William Mason (1719-1791) was a High-Calvinist author. For many years he served as a Justice of the Peace, and in 1783 was appointed a Magistrate. He served as editor of the Gospel Magazine before and after the editorship of Augustus Toplady. He is best known for a morning and evening devotional entitled, “A Spiritual Treasury For The Children Of God.”
“Again he limiteth a certain day, saying, Today, if ye will hear his voice.”—Hebrews 4:7 No marvel, that among other devices of Satan to distress sinners, and cause them to despair of God’s mercies in Christ Jesus, he urges this also: ‘Your day of grace is past, the time of your visitation is ended.’ Hence many poor souls have been driven to their wits end. And have not some preachers been so too, who have increased such persons fears by speaking in a most unscriptural manner on this point? Such are the effects of human systems, and free-will notions, with their offers of Christ, and their proffers of grace. I heard one declare, ‘This is the last offer; if it is not now accepted, eternal…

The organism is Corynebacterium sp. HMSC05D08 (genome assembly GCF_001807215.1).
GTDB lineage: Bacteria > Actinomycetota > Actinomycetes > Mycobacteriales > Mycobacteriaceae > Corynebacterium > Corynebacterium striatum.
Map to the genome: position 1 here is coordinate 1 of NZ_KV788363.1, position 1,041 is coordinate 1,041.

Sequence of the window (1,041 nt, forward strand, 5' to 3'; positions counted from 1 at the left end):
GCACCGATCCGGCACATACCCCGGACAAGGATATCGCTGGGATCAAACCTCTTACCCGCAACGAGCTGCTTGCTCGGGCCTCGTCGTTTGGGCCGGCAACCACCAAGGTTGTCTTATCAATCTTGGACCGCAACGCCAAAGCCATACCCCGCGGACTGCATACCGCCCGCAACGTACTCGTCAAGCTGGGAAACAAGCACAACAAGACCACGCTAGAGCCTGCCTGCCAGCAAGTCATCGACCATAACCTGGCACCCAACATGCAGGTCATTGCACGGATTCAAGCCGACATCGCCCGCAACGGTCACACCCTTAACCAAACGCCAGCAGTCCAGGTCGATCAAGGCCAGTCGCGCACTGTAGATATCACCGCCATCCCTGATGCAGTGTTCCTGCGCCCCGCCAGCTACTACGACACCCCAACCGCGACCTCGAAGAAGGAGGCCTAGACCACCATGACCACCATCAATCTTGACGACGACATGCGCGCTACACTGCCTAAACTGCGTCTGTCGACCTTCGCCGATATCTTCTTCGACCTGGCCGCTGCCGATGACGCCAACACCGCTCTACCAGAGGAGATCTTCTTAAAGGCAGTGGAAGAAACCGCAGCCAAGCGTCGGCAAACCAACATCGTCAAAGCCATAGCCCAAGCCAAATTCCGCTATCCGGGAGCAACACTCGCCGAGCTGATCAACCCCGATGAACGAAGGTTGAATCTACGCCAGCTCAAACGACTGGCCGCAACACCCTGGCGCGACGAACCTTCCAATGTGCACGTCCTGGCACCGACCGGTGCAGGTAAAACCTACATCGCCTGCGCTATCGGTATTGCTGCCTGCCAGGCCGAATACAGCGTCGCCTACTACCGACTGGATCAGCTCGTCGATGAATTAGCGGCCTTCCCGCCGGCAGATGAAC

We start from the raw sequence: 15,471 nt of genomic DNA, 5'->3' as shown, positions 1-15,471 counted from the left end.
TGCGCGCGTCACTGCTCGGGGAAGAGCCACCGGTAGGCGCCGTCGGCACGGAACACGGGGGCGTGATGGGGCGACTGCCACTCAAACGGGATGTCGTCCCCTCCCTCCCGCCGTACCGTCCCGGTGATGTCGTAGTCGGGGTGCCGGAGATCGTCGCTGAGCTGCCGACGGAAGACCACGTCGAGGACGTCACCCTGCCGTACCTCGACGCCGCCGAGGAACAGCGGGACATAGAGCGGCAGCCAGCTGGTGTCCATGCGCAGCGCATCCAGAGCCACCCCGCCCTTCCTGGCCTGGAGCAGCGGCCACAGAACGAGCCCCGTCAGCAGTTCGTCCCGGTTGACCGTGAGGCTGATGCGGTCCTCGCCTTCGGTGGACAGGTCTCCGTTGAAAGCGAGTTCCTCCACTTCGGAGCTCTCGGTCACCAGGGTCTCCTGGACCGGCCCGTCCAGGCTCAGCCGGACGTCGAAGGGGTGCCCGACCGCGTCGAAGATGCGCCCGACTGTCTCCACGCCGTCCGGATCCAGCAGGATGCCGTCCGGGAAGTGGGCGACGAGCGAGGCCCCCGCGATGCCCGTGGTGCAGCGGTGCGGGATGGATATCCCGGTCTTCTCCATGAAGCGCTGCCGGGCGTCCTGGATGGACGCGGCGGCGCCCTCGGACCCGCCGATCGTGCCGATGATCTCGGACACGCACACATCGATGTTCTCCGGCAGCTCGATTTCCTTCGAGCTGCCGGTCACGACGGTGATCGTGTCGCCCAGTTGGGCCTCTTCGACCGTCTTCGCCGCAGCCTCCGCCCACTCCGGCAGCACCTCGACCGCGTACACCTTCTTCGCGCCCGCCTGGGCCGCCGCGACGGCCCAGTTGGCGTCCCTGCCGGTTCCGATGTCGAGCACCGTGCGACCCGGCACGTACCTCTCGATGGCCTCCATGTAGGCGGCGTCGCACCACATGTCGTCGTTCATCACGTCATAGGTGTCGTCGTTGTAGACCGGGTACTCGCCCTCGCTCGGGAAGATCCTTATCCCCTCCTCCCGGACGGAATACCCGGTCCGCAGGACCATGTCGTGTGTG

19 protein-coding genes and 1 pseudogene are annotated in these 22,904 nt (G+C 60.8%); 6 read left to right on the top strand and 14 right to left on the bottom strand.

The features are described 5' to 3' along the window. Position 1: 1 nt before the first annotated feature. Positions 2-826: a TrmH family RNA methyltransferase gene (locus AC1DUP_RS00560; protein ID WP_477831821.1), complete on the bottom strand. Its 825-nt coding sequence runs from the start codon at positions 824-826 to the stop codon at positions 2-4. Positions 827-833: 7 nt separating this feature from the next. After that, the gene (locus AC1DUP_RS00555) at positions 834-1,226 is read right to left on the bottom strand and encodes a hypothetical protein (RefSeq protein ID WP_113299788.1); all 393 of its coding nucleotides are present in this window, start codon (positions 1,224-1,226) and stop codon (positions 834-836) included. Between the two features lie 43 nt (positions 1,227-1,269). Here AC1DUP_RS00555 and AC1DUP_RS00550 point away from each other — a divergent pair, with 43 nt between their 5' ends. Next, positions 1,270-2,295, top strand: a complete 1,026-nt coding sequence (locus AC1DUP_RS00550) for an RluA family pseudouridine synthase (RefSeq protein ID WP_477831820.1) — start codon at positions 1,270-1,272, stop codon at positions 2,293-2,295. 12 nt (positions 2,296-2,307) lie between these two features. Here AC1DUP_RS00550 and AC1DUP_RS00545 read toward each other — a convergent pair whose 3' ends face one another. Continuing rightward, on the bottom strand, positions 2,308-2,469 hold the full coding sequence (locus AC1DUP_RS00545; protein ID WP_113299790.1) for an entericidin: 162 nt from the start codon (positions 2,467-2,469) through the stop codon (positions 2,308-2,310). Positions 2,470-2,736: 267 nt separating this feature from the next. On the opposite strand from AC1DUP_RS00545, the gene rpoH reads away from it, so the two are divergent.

This honoured name was, perhaps, better known to the past generation than the present, though many still know the value of the "Pilgrim's Progress" with Mason's notes; and though from Hawker and Philpot we have their daily portions and readings, they have not entirely superseded "Mason's Spiritual Treasury." Many fathers and mothers in Israel abide by these daily readings, and find them a source of spiritual blessing and strength; and it were well if our younger friends had a hunger for such solid and substantial realities. But we live in sad times. Our author was a proof of what may be accomplished by a private Christian, engaged in business, yet finding time to write many useful and spiritual works, which still live after the lapse…
William Mason, Esquire, Of Bermondsey, Late Justice Of The Peace For The County Of Surry. The subject of this memoir was born at Rotherhithe, in the county of Surry, in the year 1719. His father was by trade a clockmaker. He gave his son a decent education at a grammar-school, where he learnt the rudiments of the Latin language; and, possessing a mind naturally inquisitive, devoted many hours of his younger years to reading. At a proper age he was bound an apprentice to his father; who having no idea beyond the acquisition of present good, took no pains to train him up in the way he should go, or to impress his mind with the truths of revelation.